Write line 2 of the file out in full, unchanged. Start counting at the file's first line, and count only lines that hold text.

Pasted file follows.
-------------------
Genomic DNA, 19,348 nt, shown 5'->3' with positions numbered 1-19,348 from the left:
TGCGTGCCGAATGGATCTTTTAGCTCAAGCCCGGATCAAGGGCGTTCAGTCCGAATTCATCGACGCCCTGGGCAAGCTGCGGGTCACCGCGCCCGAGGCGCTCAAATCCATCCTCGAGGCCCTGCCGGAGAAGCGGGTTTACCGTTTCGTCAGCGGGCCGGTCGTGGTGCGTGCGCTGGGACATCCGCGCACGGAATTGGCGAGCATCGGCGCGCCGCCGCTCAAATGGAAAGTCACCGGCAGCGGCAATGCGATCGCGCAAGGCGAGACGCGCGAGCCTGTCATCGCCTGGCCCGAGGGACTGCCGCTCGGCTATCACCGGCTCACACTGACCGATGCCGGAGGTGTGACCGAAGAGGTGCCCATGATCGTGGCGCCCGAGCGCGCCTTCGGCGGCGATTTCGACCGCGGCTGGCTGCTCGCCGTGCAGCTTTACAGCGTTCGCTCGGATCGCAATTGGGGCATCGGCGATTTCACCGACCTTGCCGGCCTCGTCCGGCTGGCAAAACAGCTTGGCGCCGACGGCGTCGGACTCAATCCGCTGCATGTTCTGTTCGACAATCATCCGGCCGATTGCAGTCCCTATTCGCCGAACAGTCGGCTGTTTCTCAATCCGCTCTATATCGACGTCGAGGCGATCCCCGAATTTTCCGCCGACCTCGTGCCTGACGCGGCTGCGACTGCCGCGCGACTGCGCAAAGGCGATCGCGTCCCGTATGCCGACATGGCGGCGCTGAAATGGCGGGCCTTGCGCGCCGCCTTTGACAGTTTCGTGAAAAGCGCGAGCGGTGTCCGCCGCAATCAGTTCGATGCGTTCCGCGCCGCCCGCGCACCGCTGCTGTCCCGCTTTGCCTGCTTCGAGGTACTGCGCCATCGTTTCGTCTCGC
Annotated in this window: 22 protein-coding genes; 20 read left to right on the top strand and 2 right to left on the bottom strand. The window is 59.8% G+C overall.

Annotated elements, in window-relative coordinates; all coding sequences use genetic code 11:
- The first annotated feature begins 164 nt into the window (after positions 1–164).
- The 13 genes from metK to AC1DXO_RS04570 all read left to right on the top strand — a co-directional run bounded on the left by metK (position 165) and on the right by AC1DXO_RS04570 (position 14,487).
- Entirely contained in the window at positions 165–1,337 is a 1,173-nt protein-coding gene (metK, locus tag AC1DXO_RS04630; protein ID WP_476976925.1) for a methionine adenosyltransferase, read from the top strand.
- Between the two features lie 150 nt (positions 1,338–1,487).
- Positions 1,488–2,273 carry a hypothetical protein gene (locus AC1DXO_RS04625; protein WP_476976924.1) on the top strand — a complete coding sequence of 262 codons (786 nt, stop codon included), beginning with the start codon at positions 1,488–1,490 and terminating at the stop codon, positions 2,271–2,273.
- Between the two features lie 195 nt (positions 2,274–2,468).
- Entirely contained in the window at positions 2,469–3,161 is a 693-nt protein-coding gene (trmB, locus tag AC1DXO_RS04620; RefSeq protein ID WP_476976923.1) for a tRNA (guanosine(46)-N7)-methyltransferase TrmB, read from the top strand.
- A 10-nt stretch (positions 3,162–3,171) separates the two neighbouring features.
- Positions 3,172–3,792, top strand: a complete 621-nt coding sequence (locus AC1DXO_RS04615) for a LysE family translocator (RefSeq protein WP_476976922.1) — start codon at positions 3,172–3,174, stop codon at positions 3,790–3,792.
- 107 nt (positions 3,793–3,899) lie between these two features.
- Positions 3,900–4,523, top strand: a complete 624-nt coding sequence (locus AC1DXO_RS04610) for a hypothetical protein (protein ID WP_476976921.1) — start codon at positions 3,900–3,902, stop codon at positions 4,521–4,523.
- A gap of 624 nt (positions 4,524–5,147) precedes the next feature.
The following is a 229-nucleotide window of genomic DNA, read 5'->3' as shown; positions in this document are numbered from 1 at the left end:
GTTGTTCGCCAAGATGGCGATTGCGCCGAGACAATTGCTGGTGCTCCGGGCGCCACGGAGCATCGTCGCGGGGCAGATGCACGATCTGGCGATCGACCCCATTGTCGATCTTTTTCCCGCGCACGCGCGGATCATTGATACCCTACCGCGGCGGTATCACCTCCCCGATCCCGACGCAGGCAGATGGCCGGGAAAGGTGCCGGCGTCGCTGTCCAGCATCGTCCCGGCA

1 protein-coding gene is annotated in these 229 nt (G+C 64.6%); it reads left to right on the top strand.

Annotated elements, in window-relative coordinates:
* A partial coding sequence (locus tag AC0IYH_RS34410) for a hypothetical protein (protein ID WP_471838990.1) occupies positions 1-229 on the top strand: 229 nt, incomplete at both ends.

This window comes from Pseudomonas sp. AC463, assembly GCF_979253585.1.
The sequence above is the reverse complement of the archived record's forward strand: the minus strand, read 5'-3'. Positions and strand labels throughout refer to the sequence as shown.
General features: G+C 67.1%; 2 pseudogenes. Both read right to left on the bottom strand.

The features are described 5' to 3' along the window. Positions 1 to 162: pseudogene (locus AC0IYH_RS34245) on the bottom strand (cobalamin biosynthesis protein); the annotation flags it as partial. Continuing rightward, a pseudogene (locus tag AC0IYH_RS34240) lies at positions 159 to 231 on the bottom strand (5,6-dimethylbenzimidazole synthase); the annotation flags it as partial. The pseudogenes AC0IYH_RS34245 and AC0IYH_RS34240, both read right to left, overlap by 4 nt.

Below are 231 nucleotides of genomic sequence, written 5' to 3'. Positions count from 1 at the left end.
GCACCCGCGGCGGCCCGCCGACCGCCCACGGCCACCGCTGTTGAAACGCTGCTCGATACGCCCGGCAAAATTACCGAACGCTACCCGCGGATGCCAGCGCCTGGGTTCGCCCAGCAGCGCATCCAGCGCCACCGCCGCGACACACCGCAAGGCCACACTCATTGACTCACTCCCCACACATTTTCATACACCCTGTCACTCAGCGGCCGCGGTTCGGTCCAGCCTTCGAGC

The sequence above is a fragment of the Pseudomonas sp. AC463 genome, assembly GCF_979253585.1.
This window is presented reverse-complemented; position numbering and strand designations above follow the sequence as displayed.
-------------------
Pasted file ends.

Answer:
TGCGTGCCGAATGGATCTTTTAGCTCAAGCCCGGATCAAGGGCGTTCAGTCCGAATTCATCGACGCCCTGGGCAAGCTGCGGGTCACCGCGCCCGAGGCGCTCAAATCCATCCTCGAGGCCCTGCCGGAGAAGCGGGTTTACCGTTTCGTCAGCGGGCCGGTCGTGGTGCGTGCGCTGGGACATCCGCGCACGGAATTGGCGAGCATCGGCGCGCCGCCGCTCAAATGGAAAGTCACCGGCAGCGGCAATGCGATCGCGCAAGGCGAGACGCGCGAGCCTGTCATCGCCTGGCCCGAGGGACTGCCGCTCGGCTATCACCGGCTCACACTGACCGATGCCGGAGGTGTGACCGAAGAGGTGCCCATGATCGTGGCGCCCGAGCGCGCCTTCGGCGGCGATTTCGACCGCGGCTGGCTGCTCGCCGTGCAGCTTTACAGCGTTCGCTCGGATCGCAATTGGGGCATCGGCGATTTCACCGACCTTGCCGGCCTCGTCCGGCTGGCAAAACAGCTTGGCGCCGACGGCGTCGGACTCAATCCGCTGCATGTTCTGTTCGACAATCATCCGGCCGATTGCAGTCCCTATTCGCCGAACAGTCGGCTGTTTCTCAATCCGCTCTATATCGACGTCGAGGCGATCCCCGAATTTTCCGCCGACCTCGTGCCTGACGCGGCTGCGACTGCCGCGCGACTGCGCAAAGGCGATCGCGTCCCGTATGCCGACATGGCGGCGCTGAAATGGCGGGCCTTGCGCGCCGCCTTTGACAGTTTCGTGAAAAGCGCGAGCGGTGTCCGCCGCAATCAGTTCGATGCGTTCCGCGCCGCCCGCGCACCGCTGCTGTCCCGCTTTGCCTGCTTCGAGGTACTGCGCCATCGTTTCGTCTCGC